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GPG-Agent doesn't work properly with smart cards and ed25519 keys and SSH Agent
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I was setting up my sshd with certificate authorization. I tried to sign my ed25519 key on my yubikey, but when I tried to log in with this cert, it failed.
It works fine with secp256&384&512 key on smart card and ed25519 key stored locally. I tried on my yubikey 5 and canokey, and they both failed.
I found but it didn't work for me.

Additional info:

  • package version(s)

gnupg 2.2.39-1 openssh 9.1p1-1

  • config and/or log files etc.
  • link to upstream bug report, if any

Steps to reproduce:

  1. Set up gpg-agent normally
  2. Create a user CA
ssh-keygen -t ed25519 -f user_ca -C user_ca
  1. Add CA pubkey to server
sed 's/^/cert-authority /' >> ~/.ssh/authorized_keys
  1. Add a ed25519 A key to a gpg smart card and export its ssh public key to
  2. Sign a certificate for the ssh pubkey above
ssh-keygen -s user_ca -I user -n USERNAME
  1. Login with the certificate
ssh -i localhost

Then it will show 'sign_and_send_pubkey: signing failed for ED25519 "cardno:xxxxxx": agent refused operation'.


External Link

Event Timeline

We do not support OpenSSH certificates but ignore such requests. However, the keys from the certificates will be imported correctly. You should use the stable version of GnuPG (2.3.8) and not the LTS version 2.,2.

I have tried the stable version (2.3.8). Sadly, it doesn't work. 'agent refused operation' again. And I think it may have nothing to do with OpenSSH certificates because NIST256&384&512 keys do work in this situation.

I am using this many years now without any problems. Also my collegues and many other folks I know. Thus the question is how your system differs from commonly used systems.

Are you sure you are using SSH user certificates for SSH authentication? I have trouble with SSH certificate authentication instead of public-key authentication.

Surely not. We just take the key from those certificates. Note that ssh-add merely imports a key permanently into gpg-agent's key store.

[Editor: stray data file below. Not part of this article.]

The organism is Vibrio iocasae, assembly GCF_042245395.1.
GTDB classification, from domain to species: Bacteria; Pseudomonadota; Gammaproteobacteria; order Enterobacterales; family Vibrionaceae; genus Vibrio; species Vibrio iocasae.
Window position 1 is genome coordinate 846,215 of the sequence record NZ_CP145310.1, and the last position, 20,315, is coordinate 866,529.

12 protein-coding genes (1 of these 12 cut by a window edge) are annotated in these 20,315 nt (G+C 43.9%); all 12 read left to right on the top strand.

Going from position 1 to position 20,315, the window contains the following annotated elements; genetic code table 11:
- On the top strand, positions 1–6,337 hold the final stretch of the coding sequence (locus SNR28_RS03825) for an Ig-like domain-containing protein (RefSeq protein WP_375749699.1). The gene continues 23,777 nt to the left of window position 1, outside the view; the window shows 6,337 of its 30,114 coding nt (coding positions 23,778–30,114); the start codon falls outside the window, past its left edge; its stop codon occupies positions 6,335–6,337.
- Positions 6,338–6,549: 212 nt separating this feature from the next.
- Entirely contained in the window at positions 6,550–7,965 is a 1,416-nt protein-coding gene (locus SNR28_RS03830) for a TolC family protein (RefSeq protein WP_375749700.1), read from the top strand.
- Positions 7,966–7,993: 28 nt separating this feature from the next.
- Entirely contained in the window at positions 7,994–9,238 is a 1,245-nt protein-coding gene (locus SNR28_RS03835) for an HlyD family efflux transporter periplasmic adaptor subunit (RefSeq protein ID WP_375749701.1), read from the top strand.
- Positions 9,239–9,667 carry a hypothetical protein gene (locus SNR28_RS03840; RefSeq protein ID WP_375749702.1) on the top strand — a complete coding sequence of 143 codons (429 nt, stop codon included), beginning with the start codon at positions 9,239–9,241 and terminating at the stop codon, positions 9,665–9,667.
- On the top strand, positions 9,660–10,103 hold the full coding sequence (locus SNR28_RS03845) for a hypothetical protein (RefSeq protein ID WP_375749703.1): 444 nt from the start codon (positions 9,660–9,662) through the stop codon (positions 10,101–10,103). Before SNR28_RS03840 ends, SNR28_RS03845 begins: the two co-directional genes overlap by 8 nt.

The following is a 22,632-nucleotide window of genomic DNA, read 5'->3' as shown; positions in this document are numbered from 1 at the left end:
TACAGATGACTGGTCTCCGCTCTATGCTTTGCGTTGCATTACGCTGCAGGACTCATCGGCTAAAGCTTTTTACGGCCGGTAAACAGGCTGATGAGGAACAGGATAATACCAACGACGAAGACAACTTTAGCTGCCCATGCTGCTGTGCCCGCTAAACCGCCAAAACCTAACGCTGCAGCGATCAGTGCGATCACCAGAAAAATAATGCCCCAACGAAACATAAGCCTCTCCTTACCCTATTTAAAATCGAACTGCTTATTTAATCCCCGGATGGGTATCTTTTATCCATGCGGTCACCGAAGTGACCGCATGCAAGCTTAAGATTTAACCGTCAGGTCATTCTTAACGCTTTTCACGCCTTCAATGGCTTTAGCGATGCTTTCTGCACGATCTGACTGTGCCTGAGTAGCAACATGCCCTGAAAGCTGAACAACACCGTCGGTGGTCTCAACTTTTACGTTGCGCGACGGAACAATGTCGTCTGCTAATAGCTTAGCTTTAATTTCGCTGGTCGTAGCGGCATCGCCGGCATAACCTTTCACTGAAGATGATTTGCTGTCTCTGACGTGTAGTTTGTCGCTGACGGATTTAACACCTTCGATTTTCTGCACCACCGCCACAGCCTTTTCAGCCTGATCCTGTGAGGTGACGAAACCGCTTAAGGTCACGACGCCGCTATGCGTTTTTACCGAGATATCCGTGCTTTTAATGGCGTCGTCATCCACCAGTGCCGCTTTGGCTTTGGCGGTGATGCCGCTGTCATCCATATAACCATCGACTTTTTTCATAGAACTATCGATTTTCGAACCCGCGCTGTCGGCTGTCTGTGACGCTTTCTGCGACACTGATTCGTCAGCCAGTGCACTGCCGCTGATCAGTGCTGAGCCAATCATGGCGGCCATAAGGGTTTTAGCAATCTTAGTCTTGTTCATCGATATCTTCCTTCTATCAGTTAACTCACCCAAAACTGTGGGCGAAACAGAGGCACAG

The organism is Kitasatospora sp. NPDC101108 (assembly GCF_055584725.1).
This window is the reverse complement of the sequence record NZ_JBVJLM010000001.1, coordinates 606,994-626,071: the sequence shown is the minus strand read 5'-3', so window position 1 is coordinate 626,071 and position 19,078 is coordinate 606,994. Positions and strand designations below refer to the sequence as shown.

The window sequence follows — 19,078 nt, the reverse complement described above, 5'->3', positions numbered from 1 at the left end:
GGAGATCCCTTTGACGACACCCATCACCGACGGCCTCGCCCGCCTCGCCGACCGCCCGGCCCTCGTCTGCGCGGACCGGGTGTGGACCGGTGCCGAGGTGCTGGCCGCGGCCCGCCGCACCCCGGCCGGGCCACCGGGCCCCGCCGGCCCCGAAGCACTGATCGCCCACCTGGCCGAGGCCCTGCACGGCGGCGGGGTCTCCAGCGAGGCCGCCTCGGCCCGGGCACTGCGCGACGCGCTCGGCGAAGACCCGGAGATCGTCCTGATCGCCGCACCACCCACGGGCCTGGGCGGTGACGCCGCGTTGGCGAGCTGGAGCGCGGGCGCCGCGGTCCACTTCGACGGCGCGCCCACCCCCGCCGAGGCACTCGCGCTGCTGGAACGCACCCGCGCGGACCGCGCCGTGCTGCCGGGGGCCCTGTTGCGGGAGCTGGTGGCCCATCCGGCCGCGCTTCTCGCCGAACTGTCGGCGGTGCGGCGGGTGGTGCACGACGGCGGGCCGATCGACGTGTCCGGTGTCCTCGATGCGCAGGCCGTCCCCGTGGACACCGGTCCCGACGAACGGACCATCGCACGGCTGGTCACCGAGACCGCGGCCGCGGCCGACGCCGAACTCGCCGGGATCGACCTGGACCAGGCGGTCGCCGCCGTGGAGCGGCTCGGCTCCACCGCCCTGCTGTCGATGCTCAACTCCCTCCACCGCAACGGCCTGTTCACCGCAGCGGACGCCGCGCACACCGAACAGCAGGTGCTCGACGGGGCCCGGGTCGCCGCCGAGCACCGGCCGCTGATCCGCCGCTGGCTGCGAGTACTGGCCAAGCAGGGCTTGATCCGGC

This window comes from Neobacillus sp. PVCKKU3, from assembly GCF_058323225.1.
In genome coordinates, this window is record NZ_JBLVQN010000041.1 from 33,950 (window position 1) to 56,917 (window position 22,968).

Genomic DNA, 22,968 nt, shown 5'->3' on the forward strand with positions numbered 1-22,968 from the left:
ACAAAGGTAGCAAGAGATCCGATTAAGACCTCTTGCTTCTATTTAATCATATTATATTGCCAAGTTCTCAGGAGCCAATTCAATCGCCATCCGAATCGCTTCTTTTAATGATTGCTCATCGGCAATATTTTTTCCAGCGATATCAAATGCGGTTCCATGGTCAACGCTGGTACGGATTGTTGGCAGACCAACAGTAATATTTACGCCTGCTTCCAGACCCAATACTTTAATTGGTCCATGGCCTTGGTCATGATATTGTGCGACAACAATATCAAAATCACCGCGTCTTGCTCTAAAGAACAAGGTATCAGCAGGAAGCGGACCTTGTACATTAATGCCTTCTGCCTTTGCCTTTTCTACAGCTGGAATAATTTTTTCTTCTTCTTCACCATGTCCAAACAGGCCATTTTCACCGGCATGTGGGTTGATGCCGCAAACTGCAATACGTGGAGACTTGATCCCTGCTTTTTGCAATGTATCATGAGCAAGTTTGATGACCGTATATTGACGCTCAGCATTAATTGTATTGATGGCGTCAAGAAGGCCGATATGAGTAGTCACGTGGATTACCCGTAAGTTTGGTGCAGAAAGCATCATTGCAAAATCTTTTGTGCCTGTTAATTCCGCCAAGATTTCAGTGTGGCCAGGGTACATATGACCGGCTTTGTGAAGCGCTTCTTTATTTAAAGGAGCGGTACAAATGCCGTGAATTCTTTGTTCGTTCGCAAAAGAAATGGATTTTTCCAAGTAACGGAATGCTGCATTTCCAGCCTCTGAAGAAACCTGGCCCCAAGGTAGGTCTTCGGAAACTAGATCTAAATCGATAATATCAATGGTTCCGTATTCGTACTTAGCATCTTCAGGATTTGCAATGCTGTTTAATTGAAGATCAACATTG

I tested on the machine with:

$ ssh -V
OpenSSH_9.0p1 Debian-1+b2, OpenSSL 3.0.5 5 Jul 2022

The reason of the failure is:
The data sent from server to ssh-agent to be signed is too big (something like > 700 byte). It looks like OpenSSH sends a certificate. I tried minimizing the certificate by -O clear option for ssh-keygen, but it is still too large.

Direct limit of the particular failure is the communication buffer size of the internal protocol (gpg-agent <-> scdaemon).
But, even if we fixed it, it would never be possible to handle such large data by the device (card/token).

Considering the cryptographic procedure using Ed25519, if naively using Ed25519, I'd understand feeding (such a larger) data directly, because of Ed25519 definition.
But in practice, especially for smartcard or token, it doesn't work.

For the case of ECDSA, data to be signed is hashed. Thus, it is limited to, say, 32-byte, 64--byte, etc., working well.

I think that it's an issue of OpenSSH use of Ed25519.

werner triaged this task as Normal priority.Oct 27 2022, 8:27 AM
werner added projects: ssh, gnupg (gpg23).

So what should I do now? Should I report it to OpenSSH team?

I managed to find a way to minimize the data (less than the one on Oct 25).
And it somehow works for me.

$ ssh-keygen -O clear -O permit-pty -s user_ca -I i -n gniibe

Here, I use i for the identifier to minimize the length of data. gniibe is my login name. I only use permit-pty option (this is needed to have an interactive session).

Then, I use -o PubkeyAuthentication=unbound option, so that ssh uses publickey authentication instead of authentication.

$ ssh -i -o PubkeyAuthentication=unbound localhost

This works for me. The data between gpg-agent <-> scdaemon is like 461-byte long. It works with my Gnuk Token version 1.2.20. I don't know the limitation of other card/token, though.

gniibe mentioned this in Unknown Object (Event).Oct 31 2022, 9:03 AM

Sadly, it doesn't work for me. But thank you.

The problem here is how large the data to be signed is. It is an issue of protocol design. The protocols are explained in openssh/PROTOCOL.certkeys and openssh/PROTOCOL. Unfortunately, it seems that it was designed with not much consideration for smartcard use case, so, data to be signed may be longer (than the capability of smartcard).

For me, I am not that confident if I could claim it as a bug in the protocol design, because there might be a workaround like my case and Ed25519 support in smartcard/token is not that common (except Gnuk Token and Yubikey), but certainly, it is not friendly to the smartcard use case.

In this situation, we can use ECDSA, instead.